Fairlington is an unincorporated neighborhood in Arlington County, Virginia, United States, located adjacent to Shirlington in the southernmost part of the county on the boundary with the City of Alexandria. The main thoroughfares are Interstate 395 (Shirley Highway) which divides the neighborhood into North and South Fairlington, State Route 7 (King Street) and State Route 402 (Quaker Lane).
The neighborhood is wooded and sits on heights overlooking the Four Mile Run valley. It is bisected by I-395 into North and South Fairlington connected by the Fairlington Bridge (South Abingdon Street).
The neighborhood consists almost entirely of townhouse-type condominium apartments built in the 1940s as the largest housing project financed by the Defense Homes Corporation during World War II. Fairlington is listed on both the National Register of Historic Places and on the Virginia Landmarks Register.
Fairlington is organized into seven, independent condominium associations sometimes called villages including Fairlington Arbor, Fairlington Commons, Fairlington Glen, Fairlington Green, Fairlington Meadows, and Fairlington Mews, all in South Fairlington, and Fairlington Villages in North Fairlington. There is a single civic association, the Fairlington Citizens Association, representing the community in local affairs and the Fairlington Historical Society promotes historical preservation.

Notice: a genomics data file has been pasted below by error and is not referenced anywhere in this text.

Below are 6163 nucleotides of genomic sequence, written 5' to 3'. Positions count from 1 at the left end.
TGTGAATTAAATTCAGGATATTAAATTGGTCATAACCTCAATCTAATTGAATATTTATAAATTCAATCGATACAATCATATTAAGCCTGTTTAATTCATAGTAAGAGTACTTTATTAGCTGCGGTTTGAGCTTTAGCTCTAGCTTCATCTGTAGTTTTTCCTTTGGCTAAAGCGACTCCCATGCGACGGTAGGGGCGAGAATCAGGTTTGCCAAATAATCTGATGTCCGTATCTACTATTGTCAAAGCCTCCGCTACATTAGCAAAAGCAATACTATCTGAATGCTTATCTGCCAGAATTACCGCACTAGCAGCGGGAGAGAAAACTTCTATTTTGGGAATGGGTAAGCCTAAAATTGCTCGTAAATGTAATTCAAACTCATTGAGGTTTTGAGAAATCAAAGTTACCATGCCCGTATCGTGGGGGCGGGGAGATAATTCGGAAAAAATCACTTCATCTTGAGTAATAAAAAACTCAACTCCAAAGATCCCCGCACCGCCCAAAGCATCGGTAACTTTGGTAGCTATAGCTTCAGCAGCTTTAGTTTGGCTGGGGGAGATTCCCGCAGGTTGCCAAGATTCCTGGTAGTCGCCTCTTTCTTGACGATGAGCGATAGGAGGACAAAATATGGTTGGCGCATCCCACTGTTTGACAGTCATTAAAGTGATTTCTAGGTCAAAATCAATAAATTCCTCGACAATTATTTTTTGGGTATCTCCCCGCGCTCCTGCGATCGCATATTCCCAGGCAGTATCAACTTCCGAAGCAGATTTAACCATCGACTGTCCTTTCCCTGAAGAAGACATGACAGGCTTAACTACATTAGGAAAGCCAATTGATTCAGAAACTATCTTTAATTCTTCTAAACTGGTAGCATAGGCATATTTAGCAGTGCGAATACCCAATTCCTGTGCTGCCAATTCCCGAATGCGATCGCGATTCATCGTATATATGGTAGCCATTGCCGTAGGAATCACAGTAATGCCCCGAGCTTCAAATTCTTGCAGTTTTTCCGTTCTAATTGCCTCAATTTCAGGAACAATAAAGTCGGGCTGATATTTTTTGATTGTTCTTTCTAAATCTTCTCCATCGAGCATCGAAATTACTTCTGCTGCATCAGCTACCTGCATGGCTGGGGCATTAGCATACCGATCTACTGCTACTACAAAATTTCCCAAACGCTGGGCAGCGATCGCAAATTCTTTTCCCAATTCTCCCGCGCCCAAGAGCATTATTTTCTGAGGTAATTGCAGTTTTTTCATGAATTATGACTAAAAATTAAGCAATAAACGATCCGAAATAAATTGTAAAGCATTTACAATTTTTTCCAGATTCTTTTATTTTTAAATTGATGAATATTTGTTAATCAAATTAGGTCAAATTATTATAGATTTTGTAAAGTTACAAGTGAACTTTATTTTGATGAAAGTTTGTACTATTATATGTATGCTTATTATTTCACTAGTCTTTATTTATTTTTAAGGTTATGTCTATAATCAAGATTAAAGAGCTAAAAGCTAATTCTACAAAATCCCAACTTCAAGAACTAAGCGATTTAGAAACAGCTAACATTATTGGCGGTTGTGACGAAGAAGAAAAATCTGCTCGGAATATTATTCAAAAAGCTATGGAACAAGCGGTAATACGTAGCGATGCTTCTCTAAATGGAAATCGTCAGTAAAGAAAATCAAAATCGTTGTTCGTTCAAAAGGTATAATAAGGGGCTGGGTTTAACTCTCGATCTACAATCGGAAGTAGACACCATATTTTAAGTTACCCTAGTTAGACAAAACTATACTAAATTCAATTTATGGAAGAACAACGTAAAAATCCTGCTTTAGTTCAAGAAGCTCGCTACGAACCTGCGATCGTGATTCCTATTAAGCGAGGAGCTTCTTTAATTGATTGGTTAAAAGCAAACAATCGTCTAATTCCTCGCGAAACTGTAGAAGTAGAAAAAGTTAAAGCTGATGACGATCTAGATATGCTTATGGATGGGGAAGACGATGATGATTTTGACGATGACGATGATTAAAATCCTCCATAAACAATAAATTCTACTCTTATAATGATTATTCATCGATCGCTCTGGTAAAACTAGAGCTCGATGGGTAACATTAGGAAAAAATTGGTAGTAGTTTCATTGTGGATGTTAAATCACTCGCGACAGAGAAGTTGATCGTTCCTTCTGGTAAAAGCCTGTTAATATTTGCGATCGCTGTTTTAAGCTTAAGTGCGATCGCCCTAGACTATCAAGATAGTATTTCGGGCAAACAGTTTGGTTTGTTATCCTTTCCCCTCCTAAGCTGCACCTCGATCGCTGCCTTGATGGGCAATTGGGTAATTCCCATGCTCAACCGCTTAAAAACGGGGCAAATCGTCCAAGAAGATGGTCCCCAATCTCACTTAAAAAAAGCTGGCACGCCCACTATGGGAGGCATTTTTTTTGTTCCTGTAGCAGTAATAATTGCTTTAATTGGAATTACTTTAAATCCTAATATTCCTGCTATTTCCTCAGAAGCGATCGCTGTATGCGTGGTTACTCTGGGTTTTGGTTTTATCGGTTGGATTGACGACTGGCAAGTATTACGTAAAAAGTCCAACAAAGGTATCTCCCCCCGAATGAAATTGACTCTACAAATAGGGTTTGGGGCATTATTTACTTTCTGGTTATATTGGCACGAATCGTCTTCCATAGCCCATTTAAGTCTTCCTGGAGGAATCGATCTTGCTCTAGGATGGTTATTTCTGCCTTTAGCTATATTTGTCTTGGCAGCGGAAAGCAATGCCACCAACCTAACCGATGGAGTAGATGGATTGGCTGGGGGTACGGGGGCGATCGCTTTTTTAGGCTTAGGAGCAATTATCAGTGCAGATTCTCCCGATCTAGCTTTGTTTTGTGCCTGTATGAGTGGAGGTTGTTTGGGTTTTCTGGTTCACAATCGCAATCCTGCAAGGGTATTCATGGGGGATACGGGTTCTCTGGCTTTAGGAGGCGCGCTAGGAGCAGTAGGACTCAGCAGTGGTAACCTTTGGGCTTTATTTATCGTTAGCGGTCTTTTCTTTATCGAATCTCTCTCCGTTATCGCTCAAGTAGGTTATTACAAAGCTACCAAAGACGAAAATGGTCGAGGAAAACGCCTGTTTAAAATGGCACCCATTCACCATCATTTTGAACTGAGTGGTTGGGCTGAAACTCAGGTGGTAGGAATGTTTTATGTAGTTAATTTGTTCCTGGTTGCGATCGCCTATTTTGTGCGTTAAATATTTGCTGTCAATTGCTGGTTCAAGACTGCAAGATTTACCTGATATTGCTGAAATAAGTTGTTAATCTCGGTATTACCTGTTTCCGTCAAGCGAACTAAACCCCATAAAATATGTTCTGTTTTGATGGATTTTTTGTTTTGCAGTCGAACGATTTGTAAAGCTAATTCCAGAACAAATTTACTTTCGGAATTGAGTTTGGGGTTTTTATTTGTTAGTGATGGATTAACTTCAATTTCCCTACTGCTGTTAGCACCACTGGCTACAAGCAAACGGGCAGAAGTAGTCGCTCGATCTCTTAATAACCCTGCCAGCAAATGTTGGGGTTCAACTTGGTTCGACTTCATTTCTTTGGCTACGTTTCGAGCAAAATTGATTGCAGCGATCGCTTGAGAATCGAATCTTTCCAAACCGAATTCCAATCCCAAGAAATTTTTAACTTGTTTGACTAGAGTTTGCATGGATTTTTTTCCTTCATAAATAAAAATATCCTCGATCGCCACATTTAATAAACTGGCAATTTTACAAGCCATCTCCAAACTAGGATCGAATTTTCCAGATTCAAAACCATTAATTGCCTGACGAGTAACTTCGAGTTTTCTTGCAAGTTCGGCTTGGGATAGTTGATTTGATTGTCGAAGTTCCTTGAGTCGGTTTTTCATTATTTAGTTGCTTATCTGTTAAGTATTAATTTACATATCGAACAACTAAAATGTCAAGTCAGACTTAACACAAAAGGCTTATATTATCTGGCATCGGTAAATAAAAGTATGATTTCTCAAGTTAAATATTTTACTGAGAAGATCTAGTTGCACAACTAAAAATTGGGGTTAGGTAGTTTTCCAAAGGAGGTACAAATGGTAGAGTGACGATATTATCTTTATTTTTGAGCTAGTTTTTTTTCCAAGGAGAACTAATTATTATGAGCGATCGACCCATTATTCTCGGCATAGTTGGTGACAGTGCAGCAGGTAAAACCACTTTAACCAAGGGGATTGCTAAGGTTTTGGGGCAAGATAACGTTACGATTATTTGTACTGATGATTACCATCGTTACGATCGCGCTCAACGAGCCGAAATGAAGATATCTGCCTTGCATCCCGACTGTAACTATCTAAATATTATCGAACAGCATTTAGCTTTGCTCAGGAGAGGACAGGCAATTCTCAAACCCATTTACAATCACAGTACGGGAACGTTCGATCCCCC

Fairlington’s streets are all of two lanes and they are neither on a grid with uniform city blocks nor in the suburban cul-de-sac style found in most American suburbs but are slightly winding and usually separated by the equivalent of two or more city blocks. Fairlington’s apartment units are grouped in “courts,” usually three or four separate buildings of around 40-50 total units facing a parking lot (carpark). Most units are three levels (upstairs, ground level and basement) with front and back doors. Some units are two or three story walk-ups with units on a single floor. Prior to the condominium conversions, back doors opened to common areas with connecting sidewalks leading to back porches. Post-conversions, most units have a small courtyard off the back door, surrounded by a wooden fence. The common areas between the courts contain open areas for recreation. Originally the common areas included playgrounds and wading pools. The latter consisted of flat concrete squares with short concrete sides and a sprinkler in the center. These provided cooling and recreation in the summer when air conditioning was not widely available. With the conversion to condominiums, tennis, basketball courts,playgrounds, and swimming facilities replaced the original playgrounds and wading pools. Prior to the condominium conversions, each building had a common basement area, which could be reached from the basement of apartments which had basements, or from a stairway in buildings containing single-floor apartments. The common basement contained trashrooms and laundry facilities. Buildings with single-floor apartments also had storage units in the common basements. With the condominium conversions, the common areas were divided to become part of the basement areas of individual condominiums. Sidewalks (pavements) along the streets and in the common areas connect the neighborhood. Each condominium association in South Fairlington consists of around 15 courts.
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